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Neuroimage. 2010 Apr 15;50(3):873-82. doi: 10.1016/j.neuroimage.2010.01.011. Epub 2010 Jan 11.

Atypical development of white matter microstructure in adolescents with autism spectrum disorders.

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  • 1Institute of Neuroscience, National Yang-Ming University, Taipei, Taiwan.

Abstract

Diffusion tensor imaging (DTI) studies in adolescents with autism spectrum disorders (ASD) indicate aberrant neurodevelopment of frontal white matter (WM), potentially underlying abnormal social cognition and communication in ASD. Here, we further use tract-based spatial statistics (TBSS) to examine the developmental change of WM skeleton (i.e., the most compact whole-brain WM) during adolescence in ASD. This whole-brain DTI used TBSS measures fractional anisotropy (FA) and longitudinal and radial diffusivities in fifty adolescents, 25 ASD and 25 controls. Results show that adolescents with ASD versus controls had significantly reduced FA in the right posterior limb of internal capsule (increased radial diffusivity distally and reduced longitudinal diffusivity centrally). Adolescents with ASD versus controls (covarying for age and IQ) had significantly greater FA in the frontal lobe (reduced radial diffusivity), right cingulate gyrus (reduced radial diffusivity), bilateral insula (reduced radial diffusivity and increased longitudinal diffusivity), right superior temporal gyrus (reduced radial diffusivity), and bilateral middle cerebellar peduncle (reduced radial diffusivity). Notably, a significant interaction with age by group was found in the right paracentral lobule and bilateral superior frontal gyrus as indicated by an age-related FA gain in the controls whilst an age-related FA loss in the ASD. To our knowledge, this is the first study to use TBSS to examine WM in individuals with ASD. Our findings indicate that the frontal lobe exhibits abnormal WM microstructure as well as an aberrant neurodevelopment during adolescence in ASD, which support the frontal disconnectivity theory of autism.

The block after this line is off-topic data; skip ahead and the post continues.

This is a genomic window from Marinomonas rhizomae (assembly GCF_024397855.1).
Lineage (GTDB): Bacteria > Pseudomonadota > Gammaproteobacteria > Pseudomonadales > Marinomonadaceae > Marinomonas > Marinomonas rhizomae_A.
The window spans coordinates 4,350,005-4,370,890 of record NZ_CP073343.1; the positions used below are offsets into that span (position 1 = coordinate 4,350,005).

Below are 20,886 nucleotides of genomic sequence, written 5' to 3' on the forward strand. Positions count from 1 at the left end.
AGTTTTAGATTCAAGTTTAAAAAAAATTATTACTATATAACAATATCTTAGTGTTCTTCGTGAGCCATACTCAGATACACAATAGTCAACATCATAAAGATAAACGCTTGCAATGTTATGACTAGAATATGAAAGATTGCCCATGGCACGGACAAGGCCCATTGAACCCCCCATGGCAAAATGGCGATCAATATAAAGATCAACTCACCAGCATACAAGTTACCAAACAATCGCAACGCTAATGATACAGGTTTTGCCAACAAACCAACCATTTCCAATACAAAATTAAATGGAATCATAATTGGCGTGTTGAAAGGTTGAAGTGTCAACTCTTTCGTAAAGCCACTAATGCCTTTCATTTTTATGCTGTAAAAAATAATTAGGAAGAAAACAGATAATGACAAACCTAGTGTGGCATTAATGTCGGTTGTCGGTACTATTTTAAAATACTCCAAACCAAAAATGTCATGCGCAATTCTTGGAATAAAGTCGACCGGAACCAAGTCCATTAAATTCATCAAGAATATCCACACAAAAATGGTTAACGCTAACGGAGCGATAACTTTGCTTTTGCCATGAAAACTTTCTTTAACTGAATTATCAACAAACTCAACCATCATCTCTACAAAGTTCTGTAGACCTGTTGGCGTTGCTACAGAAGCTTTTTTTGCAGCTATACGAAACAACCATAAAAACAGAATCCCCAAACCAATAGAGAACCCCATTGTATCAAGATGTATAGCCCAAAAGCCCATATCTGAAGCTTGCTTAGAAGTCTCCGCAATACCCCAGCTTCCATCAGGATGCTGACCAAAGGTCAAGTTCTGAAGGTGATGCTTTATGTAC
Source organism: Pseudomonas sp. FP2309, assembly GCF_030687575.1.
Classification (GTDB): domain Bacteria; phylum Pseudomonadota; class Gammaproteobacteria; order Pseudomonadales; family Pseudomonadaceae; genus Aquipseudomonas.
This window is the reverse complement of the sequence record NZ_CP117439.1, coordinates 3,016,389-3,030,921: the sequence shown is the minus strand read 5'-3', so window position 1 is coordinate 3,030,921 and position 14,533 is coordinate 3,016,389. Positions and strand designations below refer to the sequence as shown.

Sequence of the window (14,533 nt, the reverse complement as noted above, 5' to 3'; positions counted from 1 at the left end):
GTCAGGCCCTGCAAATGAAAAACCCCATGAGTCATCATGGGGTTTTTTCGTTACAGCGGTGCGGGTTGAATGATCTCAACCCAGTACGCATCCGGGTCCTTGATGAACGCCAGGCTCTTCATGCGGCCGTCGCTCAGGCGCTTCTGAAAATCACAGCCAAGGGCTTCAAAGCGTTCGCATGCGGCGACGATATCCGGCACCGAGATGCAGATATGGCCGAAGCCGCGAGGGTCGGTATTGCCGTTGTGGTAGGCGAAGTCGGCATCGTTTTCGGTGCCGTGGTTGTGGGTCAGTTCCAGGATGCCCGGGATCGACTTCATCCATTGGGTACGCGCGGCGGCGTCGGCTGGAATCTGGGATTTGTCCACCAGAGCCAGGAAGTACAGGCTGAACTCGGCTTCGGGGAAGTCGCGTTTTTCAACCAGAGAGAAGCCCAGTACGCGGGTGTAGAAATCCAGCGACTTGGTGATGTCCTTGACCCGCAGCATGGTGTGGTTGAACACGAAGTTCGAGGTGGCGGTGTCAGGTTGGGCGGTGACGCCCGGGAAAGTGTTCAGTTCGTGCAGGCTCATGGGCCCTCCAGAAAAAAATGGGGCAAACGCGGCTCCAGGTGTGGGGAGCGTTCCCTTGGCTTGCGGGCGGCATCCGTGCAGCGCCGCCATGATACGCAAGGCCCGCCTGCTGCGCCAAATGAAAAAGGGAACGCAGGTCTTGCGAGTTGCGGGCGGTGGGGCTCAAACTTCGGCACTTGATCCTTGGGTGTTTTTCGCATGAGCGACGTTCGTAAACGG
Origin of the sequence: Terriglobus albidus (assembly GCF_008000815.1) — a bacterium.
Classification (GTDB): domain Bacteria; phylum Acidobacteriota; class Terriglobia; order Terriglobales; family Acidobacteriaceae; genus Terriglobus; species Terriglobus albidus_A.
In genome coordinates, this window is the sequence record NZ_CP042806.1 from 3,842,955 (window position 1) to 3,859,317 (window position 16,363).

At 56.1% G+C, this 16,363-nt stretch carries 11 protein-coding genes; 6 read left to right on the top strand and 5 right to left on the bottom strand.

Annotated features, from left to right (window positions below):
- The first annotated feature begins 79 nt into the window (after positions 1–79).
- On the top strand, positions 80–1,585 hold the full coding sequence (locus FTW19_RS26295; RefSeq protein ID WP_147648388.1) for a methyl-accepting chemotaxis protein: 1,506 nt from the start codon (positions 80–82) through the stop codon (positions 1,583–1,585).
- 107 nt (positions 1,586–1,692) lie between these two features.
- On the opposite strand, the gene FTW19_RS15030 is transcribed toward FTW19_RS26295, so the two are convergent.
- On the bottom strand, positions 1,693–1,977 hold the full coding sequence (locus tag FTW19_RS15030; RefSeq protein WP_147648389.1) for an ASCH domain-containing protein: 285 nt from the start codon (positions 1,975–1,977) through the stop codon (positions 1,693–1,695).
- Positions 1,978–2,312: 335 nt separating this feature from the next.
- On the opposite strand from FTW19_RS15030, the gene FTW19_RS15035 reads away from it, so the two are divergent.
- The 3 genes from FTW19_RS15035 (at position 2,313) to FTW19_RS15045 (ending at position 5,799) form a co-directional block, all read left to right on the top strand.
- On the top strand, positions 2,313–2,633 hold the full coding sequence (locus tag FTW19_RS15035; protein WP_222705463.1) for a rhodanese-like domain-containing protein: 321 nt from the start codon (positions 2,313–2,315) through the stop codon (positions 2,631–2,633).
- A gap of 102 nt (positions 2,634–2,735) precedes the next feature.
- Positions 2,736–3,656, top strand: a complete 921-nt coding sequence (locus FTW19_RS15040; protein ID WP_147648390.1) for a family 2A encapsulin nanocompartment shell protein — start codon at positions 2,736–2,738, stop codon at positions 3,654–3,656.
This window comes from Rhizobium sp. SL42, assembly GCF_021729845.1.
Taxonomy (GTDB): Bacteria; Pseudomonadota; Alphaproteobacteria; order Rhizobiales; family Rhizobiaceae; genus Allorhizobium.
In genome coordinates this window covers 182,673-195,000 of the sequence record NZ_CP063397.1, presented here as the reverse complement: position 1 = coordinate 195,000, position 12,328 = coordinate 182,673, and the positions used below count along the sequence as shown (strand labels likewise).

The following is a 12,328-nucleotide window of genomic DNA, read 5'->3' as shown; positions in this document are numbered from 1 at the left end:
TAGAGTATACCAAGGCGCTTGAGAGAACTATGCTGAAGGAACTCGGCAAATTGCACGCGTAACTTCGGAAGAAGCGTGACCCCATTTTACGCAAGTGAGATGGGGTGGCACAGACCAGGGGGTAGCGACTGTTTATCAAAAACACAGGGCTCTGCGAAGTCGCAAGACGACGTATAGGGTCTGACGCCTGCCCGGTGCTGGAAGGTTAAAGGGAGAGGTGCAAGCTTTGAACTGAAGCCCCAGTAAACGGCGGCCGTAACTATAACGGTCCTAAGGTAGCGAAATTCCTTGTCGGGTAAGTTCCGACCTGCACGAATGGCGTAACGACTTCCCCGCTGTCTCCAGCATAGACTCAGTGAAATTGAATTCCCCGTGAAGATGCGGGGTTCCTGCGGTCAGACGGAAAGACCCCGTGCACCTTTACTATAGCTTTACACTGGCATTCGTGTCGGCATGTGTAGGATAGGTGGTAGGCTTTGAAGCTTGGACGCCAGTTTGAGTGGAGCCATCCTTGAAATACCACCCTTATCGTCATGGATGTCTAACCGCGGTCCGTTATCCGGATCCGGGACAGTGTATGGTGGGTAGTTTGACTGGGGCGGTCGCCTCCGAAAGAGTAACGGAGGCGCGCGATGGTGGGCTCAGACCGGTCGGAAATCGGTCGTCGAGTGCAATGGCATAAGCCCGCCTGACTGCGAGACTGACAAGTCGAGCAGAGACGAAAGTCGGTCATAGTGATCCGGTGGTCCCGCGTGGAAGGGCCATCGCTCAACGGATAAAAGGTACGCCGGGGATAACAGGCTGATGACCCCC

Copyright 2010 Elsevier Inc. All rights reserved.

PMID:
20074650
[PubMed - indexed for MEDLINE]
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